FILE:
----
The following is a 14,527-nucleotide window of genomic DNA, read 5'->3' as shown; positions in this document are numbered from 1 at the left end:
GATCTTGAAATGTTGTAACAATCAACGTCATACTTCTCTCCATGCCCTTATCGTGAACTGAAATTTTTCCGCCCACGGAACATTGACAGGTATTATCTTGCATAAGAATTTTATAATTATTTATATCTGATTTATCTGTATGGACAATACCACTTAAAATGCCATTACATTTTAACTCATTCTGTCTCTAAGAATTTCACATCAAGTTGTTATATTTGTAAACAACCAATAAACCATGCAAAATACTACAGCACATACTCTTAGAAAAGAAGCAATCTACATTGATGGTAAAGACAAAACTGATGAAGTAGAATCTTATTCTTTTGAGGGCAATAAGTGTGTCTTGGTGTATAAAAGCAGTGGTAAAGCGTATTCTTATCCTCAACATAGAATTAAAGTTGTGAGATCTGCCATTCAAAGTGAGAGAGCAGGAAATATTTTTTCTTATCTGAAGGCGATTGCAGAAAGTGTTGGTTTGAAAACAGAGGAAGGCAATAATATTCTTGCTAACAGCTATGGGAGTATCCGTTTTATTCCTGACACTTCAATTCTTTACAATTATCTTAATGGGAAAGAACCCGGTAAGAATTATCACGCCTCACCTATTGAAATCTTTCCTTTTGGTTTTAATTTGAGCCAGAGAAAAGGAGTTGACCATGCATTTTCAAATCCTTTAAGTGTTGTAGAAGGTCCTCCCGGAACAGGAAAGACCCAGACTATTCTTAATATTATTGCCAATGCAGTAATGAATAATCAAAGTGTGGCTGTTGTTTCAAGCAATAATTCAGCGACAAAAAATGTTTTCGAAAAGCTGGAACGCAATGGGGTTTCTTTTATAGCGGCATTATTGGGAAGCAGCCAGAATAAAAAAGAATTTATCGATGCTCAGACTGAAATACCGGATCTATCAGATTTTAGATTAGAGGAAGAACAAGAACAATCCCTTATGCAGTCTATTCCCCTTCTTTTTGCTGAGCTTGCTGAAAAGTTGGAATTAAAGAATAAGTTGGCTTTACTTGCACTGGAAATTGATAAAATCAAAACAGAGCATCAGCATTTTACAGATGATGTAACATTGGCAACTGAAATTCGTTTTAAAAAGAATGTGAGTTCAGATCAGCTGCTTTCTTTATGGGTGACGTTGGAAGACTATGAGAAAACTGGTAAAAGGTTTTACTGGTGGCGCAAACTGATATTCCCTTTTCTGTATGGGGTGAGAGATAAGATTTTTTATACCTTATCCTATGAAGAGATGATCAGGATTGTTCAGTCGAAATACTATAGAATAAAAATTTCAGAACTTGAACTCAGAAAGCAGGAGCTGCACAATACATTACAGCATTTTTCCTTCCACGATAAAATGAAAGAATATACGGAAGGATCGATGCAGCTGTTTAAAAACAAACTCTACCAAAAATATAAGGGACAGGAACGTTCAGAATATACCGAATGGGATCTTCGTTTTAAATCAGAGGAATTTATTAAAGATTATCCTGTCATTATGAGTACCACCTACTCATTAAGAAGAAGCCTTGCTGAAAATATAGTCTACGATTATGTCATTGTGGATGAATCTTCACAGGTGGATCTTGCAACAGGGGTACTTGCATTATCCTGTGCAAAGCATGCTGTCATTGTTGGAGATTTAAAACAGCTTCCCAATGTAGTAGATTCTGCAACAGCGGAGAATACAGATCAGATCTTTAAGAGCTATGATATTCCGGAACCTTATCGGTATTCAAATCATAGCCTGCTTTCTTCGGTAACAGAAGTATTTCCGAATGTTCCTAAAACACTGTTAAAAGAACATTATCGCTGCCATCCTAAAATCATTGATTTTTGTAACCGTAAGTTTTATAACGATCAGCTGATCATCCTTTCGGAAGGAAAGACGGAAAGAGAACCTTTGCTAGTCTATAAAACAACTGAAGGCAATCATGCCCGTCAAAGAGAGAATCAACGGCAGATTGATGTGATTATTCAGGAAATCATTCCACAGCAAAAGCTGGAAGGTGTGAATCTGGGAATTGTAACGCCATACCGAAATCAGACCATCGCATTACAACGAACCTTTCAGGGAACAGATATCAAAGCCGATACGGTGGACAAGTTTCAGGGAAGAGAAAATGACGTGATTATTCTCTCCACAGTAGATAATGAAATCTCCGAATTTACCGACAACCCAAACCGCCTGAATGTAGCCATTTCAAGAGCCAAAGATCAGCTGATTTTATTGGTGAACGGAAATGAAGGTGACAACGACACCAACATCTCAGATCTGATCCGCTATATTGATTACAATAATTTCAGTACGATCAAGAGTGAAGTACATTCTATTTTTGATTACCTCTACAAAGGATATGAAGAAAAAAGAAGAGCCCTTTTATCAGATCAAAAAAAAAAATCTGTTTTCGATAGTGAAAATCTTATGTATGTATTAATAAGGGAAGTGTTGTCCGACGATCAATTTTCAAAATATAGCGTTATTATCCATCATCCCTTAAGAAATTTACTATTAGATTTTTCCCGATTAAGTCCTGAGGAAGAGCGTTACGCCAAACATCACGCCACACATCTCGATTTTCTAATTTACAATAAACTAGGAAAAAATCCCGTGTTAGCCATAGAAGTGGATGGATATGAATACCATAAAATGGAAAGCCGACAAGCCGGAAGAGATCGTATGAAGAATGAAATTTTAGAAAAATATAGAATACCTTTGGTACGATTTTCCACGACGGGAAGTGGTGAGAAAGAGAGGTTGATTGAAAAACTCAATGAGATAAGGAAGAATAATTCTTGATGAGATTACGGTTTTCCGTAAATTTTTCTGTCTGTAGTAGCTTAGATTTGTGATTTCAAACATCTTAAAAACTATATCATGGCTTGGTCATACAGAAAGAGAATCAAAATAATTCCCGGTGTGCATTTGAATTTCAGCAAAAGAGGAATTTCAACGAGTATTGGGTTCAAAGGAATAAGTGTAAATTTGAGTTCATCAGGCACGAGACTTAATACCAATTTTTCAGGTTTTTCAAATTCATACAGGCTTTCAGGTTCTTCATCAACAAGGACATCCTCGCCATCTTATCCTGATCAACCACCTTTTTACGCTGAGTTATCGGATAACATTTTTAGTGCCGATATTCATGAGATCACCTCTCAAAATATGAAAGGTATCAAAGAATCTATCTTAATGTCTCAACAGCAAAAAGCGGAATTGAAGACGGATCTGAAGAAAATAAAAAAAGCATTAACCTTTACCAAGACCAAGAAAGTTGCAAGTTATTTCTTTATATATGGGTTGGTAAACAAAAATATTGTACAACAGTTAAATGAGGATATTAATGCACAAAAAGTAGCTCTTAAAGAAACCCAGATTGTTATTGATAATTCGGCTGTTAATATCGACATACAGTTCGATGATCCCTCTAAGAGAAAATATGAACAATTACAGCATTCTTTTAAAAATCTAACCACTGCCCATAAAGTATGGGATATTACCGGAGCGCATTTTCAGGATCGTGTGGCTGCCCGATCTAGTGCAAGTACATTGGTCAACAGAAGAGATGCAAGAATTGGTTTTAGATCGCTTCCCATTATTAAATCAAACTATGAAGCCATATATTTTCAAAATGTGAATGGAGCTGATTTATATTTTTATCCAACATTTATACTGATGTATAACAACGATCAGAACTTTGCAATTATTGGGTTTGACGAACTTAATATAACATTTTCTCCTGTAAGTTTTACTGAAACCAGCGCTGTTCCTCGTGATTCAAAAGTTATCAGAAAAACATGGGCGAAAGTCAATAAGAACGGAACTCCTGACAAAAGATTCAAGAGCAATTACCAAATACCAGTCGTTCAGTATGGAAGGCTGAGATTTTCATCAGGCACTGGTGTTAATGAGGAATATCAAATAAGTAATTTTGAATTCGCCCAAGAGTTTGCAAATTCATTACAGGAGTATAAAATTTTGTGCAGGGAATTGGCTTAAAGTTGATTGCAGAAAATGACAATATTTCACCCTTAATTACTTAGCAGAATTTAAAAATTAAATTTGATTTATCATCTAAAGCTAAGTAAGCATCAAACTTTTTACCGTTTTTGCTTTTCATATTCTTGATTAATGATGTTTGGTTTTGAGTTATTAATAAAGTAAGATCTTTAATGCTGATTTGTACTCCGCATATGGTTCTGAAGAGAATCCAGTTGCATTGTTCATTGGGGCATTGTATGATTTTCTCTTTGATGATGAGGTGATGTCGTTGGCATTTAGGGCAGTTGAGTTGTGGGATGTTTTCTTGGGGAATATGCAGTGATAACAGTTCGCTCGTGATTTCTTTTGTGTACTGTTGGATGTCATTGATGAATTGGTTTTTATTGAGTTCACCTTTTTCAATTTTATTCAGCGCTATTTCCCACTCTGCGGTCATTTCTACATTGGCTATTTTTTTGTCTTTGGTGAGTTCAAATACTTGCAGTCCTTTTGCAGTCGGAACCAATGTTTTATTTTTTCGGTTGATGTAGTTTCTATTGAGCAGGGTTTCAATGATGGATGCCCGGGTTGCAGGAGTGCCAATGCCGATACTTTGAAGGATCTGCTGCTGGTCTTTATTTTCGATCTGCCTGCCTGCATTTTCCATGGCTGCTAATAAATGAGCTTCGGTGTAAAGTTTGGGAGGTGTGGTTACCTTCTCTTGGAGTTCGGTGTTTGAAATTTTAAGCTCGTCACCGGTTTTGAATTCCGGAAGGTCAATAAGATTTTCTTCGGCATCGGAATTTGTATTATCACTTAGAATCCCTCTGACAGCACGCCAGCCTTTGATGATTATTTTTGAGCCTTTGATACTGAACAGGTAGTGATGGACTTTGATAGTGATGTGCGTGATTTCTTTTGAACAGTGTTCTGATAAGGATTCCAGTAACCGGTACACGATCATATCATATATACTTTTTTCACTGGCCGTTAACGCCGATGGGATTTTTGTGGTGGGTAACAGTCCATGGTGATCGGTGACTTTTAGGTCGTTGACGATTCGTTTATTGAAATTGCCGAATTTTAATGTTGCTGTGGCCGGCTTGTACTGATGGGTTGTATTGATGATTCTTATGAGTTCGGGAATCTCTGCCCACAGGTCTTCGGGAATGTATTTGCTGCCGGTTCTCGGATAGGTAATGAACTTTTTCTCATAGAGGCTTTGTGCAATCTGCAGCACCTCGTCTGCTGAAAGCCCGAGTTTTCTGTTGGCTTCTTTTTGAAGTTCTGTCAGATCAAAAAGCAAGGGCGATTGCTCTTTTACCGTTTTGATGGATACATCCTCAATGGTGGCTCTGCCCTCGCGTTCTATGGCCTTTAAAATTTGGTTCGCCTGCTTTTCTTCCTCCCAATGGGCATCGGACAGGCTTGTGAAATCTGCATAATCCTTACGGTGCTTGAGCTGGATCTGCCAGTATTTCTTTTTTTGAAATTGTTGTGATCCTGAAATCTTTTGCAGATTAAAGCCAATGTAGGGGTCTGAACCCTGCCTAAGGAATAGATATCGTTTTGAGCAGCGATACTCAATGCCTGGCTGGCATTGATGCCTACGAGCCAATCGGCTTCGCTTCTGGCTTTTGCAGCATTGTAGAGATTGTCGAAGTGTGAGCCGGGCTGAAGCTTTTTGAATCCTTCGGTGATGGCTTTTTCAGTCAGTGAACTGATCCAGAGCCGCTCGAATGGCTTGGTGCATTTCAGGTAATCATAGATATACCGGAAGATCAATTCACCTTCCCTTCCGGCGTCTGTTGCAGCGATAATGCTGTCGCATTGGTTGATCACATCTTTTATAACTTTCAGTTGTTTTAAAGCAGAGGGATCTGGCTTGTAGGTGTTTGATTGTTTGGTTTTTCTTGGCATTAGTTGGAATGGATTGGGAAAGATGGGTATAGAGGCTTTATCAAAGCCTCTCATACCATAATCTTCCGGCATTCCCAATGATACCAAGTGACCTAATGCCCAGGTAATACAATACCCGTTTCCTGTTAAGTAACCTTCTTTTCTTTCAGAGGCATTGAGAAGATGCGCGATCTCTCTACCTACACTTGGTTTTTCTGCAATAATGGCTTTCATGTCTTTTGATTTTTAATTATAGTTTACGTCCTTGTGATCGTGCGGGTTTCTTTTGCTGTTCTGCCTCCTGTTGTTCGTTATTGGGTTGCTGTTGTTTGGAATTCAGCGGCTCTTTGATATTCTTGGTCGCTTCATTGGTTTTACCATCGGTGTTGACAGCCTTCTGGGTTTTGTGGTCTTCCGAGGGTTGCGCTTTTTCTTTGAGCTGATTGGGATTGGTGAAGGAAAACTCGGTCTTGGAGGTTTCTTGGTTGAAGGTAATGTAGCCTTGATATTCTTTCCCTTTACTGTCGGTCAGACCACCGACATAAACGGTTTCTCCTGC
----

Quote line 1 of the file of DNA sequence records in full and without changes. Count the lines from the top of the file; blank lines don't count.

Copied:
The following is a 14,527-nucleotide window of genomic DNA, read 5'->3' as shown; positions in this document are numbered from 1 at the left end: